When I first discovered Distributed Version Control Systems (DVCS), one of the few open source implementations available was Tom Lord's Arch, or tla. Arch was a direct predecessor to Bazaar, a spiritual parent to DARCS, and preceded GIT by about 4 years. The ground being plowed up by these projects, Linus re-envisioned the whole-changeset implementation and added a core audience in the form of the Linux Kernel project. It also didn't hurt that GIT's speed and space efficiency was better.
Coming out of an environment that used Rational's ClearCase, I found it useful to emulate the "set view" functionality using carefully constructed shell functions that could set up or reuse working trees on demand, separate from the repositories. A child login shell was launched to establish a repo-specific environment, and the environment curried to include tla command wrappers with defaulted common command arguments (tla was excessively verbose). I called the resulting wrapper Setview, after the ClearCase command.
The ClearCase feature provided a measure of process- and filesystem- isolation to the development cycle. This was probably deemed to be important to lawyers, who wanted to micromanage what every person could see. Never mind that they probably relied upon tons of GNU copylefted code, but I digress. There are still times when, instead of a stash or a branch/commit/checkout/branch, or cloning a repo a second time, I'd like to just have a transient, isolated instance of the working tree.
And I have to ask myself, "why?"
A decoupled working tree can more easily be automatically garbage collected. When I create temporary and intermediate files in such an ephemeral tree, I don't have to be concerned with clutter: it will go away on its own when I discard the view.
If the repo is decoupled from the working tree, that is, not in a .git subdirectory, the working tree can be destroyed accidentally without risk of destroying the repo. This is mitigated by a frequent cycle of pushing to a remote.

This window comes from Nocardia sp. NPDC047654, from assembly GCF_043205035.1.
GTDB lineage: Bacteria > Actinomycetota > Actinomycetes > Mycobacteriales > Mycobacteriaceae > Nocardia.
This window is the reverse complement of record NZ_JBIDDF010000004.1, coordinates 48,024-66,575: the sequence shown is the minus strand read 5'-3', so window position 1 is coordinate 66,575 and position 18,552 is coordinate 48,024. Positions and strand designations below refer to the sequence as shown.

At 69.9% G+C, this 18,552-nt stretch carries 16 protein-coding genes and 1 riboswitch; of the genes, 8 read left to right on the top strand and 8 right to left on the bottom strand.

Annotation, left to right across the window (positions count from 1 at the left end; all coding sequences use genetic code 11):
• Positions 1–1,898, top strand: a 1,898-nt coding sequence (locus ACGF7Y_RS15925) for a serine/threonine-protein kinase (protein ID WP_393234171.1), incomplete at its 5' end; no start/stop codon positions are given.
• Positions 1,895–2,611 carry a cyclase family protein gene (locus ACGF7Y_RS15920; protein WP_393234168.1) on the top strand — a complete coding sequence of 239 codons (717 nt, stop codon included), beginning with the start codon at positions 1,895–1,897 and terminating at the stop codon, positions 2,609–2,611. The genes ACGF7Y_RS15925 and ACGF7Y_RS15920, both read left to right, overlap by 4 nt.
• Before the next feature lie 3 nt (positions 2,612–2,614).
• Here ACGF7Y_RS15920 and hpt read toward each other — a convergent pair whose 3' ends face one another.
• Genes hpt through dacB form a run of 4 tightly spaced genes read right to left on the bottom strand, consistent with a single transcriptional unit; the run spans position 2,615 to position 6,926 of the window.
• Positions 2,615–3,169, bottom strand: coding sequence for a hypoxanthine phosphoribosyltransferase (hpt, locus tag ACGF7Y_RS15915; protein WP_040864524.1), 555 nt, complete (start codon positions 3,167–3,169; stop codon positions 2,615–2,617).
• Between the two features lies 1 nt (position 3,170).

Switching working contexts is something every software developer has to do, especially when working in an institution with multiple internal clients. A pre-configured shell environment, launched when starting a task, and cleaned up when the task is finished, is a useful device for establishing context. It gives a sense of space, boundaries and structure, which is an illusion but helps keep work and thought processes organized.
Having common commands and options curried into wrapper functions is helpful. I find git to be less verbose than tla, but the inconsistency and whacked out grammar in the git command line interface is still a challenger to tla for the most obfuscated command line contest. Still, having aliases, functions, and some environmental variables set per view allows tools to be configured based on the task at hand rather than globally or per repo. An extremely simple example, but very pleasant, is to be able to go snooping around other directories and then just lcd (local cd) to somewhere in the $VIEWHOME. I know pushd/popd offers similar functionality, but it isn't quite the same and lcd is shorter.
For whatever its benefits, having wrappers for git seems a necessity, be they scripts, aliases, functions, or whatever. Having wrappers coupled to the working context, and not coupled to the repo or the users' login environment, is useful for ensuring good isolation and control over configurations.
I don't know if those are good enough reasons for re-implementing a more robust version of setview for git, but sooner or later it seems like I must.